Environment and Natural Resources Trust Fund (ENRTF)
The Environment and Natural Resources Trust Fund was established following voter approval of a state constitutional amendment in 1988.
The fund, generated by the Minnesota State Lottery and investment income, is for protection, conservation, preservation, and enhancement of the state's air, water, land, fish, wildlife and other natural resources.
The Legislative-Citizen Commission on Minnesota Resources, developed from a program initiated in 1963, makes funding recommendations to the legislature for special environment and natural resource projects, primarily from the ENRTF. The commission is composed of state senators, state representatives, and citizens appointed by the governor, the Senate and the House of Representatives. Since 1991, the fund has provided about $500 million to about 1,000 projects around the state.
The County received funds to develop the Farmland and Natural Area Protection Plan, a follow-up grant to develop the initial FNAP guidelines, and a grant to develop the Vermillion River Corridor Plan. To date, $1,541,807 of funds have assisted the County in reaching its land conservation planning and land protection goals. See a list of projects.
Farm and Ranch Lands Protection Program/Agricultural Land Easement Program
For many decades, the U.S. Department of Agriculture (USDA), through the Natural Resources Conservation Service (NRCS), provided farmers, ranchers and forest landowners with financial incentives and technical assistance to voluntarily put wetlands, agricultural lands, grasslands and forests into long-term protection through easements and other conservation practices.
The NRCS also managed the Farm and Ranch Lands Protection Program (FRPP) that provided 50 percent matching funds to cooperating entities to acquire permanent agricultural conservation easements on eligible lands, to keep productive farm and ranch land in agricultural use.
While developing the Farmland and Natural Area Protection Plan, the County worked with the Minnesota Department of Agriculture to develop a statewide farmland protection plan. This state plan allowed the County to be eligible for FRPP funding.
The 2014 federal Farm Bill repealed the FRPP, and created a new Agricultural Land Easement (ALE) program that changed several evaluation criteria and the funding formula, which became less aligned with County land conservation goals. A total of $12.6 million of FRPP funds were used, in part, to acquire 68 agricultural easements between 2005 and 2015, with an additional $242,000 of ALE funds to help acquire two agricultural easements in 2015. The County provided $10 million and significant staff time to complete these projects; and landowners donated $4.9 million in easement value. Recent changes to the parameters of this federal funding may provide renewed land protection partnership options in the future. See a list of projects.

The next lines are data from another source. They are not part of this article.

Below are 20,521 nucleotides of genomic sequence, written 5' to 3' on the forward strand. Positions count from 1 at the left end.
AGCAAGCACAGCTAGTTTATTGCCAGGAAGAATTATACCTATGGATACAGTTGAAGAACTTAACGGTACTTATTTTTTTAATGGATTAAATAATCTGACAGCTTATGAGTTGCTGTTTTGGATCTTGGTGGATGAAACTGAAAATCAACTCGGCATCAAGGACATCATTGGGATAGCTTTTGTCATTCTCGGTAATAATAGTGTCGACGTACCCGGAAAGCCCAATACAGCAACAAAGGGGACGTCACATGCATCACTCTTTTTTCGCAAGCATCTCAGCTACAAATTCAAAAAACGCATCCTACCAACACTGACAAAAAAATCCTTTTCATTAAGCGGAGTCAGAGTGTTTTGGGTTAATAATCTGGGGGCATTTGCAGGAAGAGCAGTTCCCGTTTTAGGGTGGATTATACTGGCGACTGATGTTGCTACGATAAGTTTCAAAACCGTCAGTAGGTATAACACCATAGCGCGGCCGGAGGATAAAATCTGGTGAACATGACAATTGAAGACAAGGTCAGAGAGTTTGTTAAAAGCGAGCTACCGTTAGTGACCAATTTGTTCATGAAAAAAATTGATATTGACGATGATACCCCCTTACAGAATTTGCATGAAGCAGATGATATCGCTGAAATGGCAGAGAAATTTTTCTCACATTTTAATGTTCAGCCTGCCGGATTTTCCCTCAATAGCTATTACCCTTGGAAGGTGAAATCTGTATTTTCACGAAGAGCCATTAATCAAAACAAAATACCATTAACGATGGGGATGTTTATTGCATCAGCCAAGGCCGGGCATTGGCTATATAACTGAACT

Outdoor Heritage Fund (OHF)
Minnesota voters approved the Clean Water, Land and Legacy Constitutional Amendment in 2008. This amendment allocates three-eighths of one percent of state sales tax, for four different funds, for 35 years: Habitat, Clean Water, Parks and Trails, and Arts and Culture.
The Outdoor Heritage Fund (OHF) receives 33 percent of these sales taxes and is dedicated to restoration, protection and enhancement of wetlands, prairies, forests, and habitat for fish, game, and other wildlife, and to prevent forest fragmentation, encourage forest consolidation, and expand restored native prairie.
The Lessard-Sams Outdoor Heritage Council (LSOHC) was established by the legislature to provide annual funding recommendations to the legislature for use of the OHF. The LSOHC is composed of two state senators, two state representatives, two citizens appointed by the Senate, two citizens appointed by the House of Representatives, and four citizens appointed by the governor.
As of March 2018, the County has received $6,869,970 of OHF and provided $1,721,571 of its own funds to protect 1,162 acres. As of March 2018, an additional $132,100 in OHF was combined with $77,545 of County funds to restore/enhance 215 acres of habitat. These figures do not reflect $1.9 million of landowner donations and other additional costs, such as some title search and closing costs, some years of County staff time, certain easement document preparation costs, and ongoing monitoring and management costs. The County recently received the LSOHC-recommended $2.288 million of additional OHF for land protection and restoration, approved during the 2018 legislative session. The County submitted a 2019 OHF funding request in May 2018. See a list of projects.